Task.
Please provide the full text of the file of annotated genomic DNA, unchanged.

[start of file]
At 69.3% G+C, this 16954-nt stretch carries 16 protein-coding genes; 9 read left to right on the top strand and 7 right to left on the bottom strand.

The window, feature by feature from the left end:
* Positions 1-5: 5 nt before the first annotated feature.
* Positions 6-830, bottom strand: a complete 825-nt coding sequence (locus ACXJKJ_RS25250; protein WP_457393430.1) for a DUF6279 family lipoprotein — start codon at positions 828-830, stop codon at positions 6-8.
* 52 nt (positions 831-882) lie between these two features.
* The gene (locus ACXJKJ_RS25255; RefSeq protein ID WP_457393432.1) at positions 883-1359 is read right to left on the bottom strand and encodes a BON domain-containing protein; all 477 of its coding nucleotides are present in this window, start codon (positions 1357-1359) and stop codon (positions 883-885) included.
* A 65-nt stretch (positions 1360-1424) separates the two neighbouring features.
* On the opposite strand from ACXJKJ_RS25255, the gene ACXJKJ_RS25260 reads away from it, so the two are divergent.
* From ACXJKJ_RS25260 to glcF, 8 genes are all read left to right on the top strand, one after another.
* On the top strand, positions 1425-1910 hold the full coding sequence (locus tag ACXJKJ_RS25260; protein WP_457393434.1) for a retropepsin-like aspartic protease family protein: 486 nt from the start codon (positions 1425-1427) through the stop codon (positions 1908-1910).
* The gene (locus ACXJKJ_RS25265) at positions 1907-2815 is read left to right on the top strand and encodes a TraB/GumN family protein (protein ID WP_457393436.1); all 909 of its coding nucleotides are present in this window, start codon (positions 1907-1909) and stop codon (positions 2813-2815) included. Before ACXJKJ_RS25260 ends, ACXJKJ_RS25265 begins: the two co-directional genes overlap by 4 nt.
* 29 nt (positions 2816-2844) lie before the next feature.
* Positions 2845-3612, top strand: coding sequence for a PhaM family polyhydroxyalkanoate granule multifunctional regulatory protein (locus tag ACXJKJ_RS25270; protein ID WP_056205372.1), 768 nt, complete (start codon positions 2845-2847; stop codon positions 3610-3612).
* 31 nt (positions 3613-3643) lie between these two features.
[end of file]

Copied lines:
At 69.3% G+C, this 16954-nt stretch carries 16 protein-coding genes; 9 read left to right on the top strand and 7 right to left on the bottom strand.

The window, feature by feature from the left end:
* Positions 1-5: 5 nt before the first annotated feature.
* Positions 6-830, bottom strand: a complete 825-nt coding sequence (locus ACXJKJ_RS25250; protein WP_457393430.1) for a DUF6279 family lipoprotein — start codon at positions 828-830, stop codon at positions 6-8.
* 52 nt (positions 831-882) lie between these two features.
* The gene (locus ACXJKJ_RS25255; RefSeq protein ID WP_457393432.1) at positions 883-1359 is read right to left on the bottom strand and encodes a BON domain-containing protein; all 477 of its coding nucleotides are present in this window, start codon (positions 1357-1359) and stop codon (positions 883-885) included.
* A 65-nt stretch (positions 1360-1424) separates the two neighbouring features.
* On the opposite strand from ACXJKJ_RS25255, the gene ACXJKJ_RS25260 reads away from it, so the two are divergent.
* From ACXJKJ_RS25260 to glcF, 8 genes are all read left to right on the top strand, one after another.
* On the top strand, positions 1425-1910 hold the full coding sequence (locus tag ACXJKJ_RS25260; protein WP_457393434.1) for a retropepsin-like aspartic protease family protein: 486 nt from the start codon (positions 1425-1427) through the stop codon (positions 1908-1910).
* The gene (locus ACXJKJ_RS25265) at positions 1907-2815 is read left to right on the top strand and encodes a TraB/GumN family protein (protein ID WP_457393436.1); all 909 of its coding nucleotides are present in this window, start codon (positions 1907-1909) and stop codon (positions 2813-2815) included. Before ACXJKJ_RS25260 ends, ACXJKJ_RS25265 begins: the two co-directional genes overlap by 4 nt.
* 29 nt (positions 2816-2844) lie before the next feature.
* Positions 2845-3612, top strand: coding sequence for a PhaM family polyhydroxyalkanoate granule multifunctional regulatory protein (locus tag ACXJKJ_RS25270; protein ID WP_056205372.1), 768 nt, complete (start codon positions 2845-2847; stop codon positions 3610-3612).
* 31 nt (positions 3613-3643) lie between these two features.